Monthly Archives: February, 2016

Why Choreography in Business Can Hold You Back

February 29th, 2016 Posted by Behavior, Business is ART, Business Plan, Entrepreneur, Goal, Inspiration, Leadership, Owner 0 thoughts on “Why Choreography in Business Can Hold You Back”
What's holding you back

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Is your business constrained by choreography? What’s holding you back?

The following is an edited excerpt from the book Business is ART. It was originally posted on 12/13/2014 at the former Business is ART blog site and has since been modified.

Business is ART – Chapter 2 Excerpt

I hate line dancing. I hate when those two or three songs inevitably start at wedding receptions, parties, or when the band or karaoke DJ decides to take a break, and people get up, line up, and begin doing whatever it is that they do to those songs all in unison. I hate it.

So when people ask why I’m not joining them in a good, old-fashioned line dance, I like to say, “Because I refuse to be constrained by the shackles of choreography,” followed by, “That means I can’t dance.”

The reality is, I actually can dance. If I was famous, you would never see me on “Dancing with the Stars,” but if you did, I would likely get through a few rounds before being sent home. I would not win nor make it to the final round, but I can dance passably when I want to. I just really don’t like line dancing.

It is probably more accurate to say that this phrase means that I don’t like playing within certain boundaries. I like to be creative and play outside the boundaries. ‘Refusing to be constrained by the shackles of choreography’ means staying relevant. How?  Here are a few thoughts.

Don’t Get Comfortable

Rockstar Jon Bon Jovi said “Don’t get too comfortable with who you are at any given time – you may miss the opportunity to become who you want to be.”

There’s nothing like a nice bed or a comfy couch to stretch out on and snuggle in for a while to watch a movie or your favorite team.  But don’t let life be that couch.  If you do, you’ll fall asleep while everyone and everything changes around you.  When you wake up, you may even find someone took the remote.

Things Change – So Should You

Pay attention!  Things are constantly changing.  Particularly in business, if you aren’t paying attention, you will become irrelevant in relatively short order.

Think past current demand.

Andy Warhol said, “An artist is somebody who produces things that you don’t need to have.”

If you find yourself saying “The customers aren’t asking for it and they don’t need it,” you probably need to rethink your strategy. More likely, you don’t have one.

What’s Holding You Back?

Here are 4 simple questions to ask yourself:

  1. What shackles do you wear (what is holding you back)?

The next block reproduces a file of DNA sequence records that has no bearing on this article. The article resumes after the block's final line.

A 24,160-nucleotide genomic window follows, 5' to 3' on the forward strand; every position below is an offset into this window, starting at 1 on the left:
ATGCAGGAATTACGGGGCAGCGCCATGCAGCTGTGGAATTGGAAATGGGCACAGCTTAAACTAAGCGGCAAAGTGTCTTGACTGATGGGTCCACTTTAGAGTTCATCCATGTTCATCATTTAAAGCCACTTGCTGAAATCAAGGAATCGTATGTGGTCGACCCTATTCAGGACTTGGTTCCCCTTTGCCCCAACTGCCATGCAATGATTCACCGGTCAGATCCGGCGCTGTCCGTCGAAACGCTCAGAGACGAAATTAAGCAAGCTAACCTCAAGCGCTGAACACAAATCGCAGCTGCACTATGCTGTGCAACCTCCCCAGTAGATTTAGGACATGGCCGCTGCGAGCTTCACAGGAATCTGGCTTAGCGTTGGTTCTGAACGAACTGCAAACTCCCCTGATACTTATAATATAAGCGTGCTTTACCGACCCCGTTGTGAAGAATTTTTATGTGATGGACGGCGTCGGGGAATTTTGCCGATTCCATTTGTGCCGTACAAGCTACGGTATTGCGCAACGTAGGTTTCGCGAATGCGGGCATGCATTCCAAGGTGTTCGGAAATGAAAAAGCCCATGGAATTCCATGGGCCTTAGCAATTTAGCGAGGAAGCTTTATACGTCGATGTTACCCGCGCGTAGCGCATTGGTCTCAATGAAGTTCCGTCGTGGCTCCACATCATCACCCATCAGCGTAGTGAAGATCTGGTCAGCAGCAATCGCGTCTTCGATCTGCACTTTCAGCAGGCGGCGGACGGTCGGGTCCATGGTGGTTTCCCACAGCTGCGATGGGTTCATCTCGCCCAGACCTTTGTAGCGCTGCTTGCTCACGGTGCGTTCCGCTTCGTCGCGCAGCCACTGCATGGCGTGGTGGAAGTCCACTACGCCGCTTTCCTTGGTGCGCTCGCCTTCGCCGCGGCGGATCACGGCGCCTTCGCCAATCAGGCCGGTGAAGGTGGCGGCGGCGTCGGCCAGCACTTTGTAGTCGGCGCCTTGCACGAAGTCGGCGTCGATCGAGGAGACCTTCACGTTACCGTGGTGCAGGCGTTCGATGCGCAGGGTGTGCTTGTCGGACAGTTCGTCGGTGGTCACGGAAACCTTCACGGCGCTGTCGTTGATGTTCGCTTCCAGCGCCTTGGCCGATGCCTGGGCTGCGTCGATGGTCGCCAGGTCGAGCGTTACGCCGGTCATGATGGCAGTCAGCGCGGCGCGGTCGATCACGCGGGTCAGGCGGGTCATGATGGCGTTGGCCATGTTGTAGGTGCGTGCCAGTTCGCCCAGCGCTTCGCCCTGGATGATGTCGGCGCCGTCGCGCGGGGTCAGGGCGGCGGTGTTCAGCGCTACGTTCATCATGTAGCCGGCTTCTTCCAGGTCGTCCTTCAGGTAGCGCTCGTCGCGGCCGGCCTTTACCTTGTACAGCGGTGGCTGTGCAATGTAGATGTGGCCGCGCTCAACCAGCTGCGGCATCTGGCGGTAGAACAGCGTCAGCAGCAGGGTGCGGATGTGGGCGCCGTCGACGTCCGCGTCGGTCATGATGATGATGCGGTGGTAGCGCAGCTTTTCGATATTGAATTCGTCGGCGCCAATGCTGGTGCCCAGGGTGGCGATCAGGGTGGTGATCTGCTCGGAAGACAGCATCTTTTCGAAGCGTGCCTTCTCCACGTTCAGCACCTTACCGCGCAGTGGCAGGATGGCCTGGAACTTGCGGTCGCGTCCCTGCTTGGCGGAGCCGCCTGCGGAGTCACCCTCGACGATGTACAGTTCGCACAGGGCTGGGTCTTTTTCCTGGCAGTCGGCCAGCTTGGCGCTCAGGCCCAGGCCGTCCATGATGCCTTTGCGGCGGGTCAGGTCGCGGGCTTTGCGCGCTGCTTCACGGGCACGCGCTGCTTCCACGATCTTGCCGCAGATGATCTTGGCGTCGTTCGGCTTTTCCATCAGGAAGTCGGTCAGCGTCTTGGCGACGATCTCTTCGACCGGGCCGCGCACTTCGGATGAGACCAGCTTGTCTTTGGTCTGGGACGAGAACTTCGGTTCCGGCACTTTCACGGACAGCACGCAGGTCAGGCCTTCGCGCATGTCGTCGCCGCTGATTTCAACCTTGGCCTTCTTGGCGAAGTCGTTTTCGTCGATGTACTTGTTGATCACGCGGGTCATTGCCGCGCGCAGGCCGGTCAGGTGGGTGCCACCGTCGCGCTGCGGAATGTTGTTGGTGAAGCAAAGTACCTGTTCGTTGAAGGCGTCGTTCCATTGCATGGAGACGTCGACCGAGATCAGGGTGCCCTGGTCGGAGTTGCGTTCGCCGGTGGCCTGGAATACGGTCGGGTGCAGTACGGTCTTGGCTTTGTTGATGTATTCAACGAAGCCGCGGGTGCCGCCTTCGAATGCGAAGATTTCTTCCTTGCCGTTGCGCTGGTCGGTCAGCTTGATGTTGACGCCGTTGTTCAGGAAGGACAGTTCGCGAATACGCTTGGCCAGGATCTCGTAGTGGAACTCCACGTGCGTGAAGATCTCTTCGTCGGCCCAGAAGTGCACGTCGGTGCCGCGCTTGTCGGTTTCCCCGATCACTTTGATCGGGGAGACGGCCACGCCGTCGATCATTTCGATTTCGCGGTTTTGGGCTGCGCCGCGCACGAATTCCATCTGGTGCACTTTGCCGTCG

2. Can you think of a time when you threw off the shackles?
  3. If so, what motivated you to do so?
  4. What would you do if the shackles were removed today (what’s your plan)?

If line dancing is your thing, more power to you.  But, in business, don’t be constrained by the shackles of choreography.  Throw off those chains and do a little free styling.  Make up a new, smooth move of your own.

With a little luck, pretty soon all the cool kids will be doing it.

4 Tools to Make Your Business a Success

February 25th, 2016 Posted by Behavior, CEO, Entrepreneur, Goal, Leadership, Owner, Social Media, Strategy, Vision 0 thoughts on “4 Tools to Make Your Business a Success”

Business is ARTToo many young business leaders charge headstrong into the foray of their industry only to realize that they bit off more than they can chew. When it comes to starting a business and making it a success, you have to be prepared to take on anything that the business world will throw at you.

And that can often be a lot.

Between the competition, the costs and the unexpected bumps you are going to hit along the way, getting your company off the ground is never a straight shot from point A to point B. Instead, it is a winding road that will lead you all over the place. There will be days when you surge forward, days when you are left at a standstill and days that set you back more than you’d like to admit.

Nevertheless, you need to keep pushing forward with your business vision.

Tools that Build Success

Sounds easy, right? You’ve got your vision, you’ve got your business plan and you’ve even got a team in place to help you build it.

For some, this is all that is necessary. They have a lot of luck and their business just seems to take flight out of nowhere But these lucky first-timers are few and far between. Most people have to work very hard at building their business, and they often need a lot of help along the way.

You need more than a business plan to reach your definition of success. You also need tools to help you with everything from planning to your day-to-day operations. Even if you know exactly where you are going, you still need a means by which to get there.

Free Resources to Help You Out

There are quite a few free business tools out there that can help your business out. Some of the best that you can use are:

  • Google Apps: It’s like having Microsoft Word and Excel for free on your work computer. Plus, it is easy to share documents with your co-workers and clients.
  • Dropbox: A must have for businesses that need free cloud storage space. You can get 2GB of space for free, with paid plans upping your storage capacity.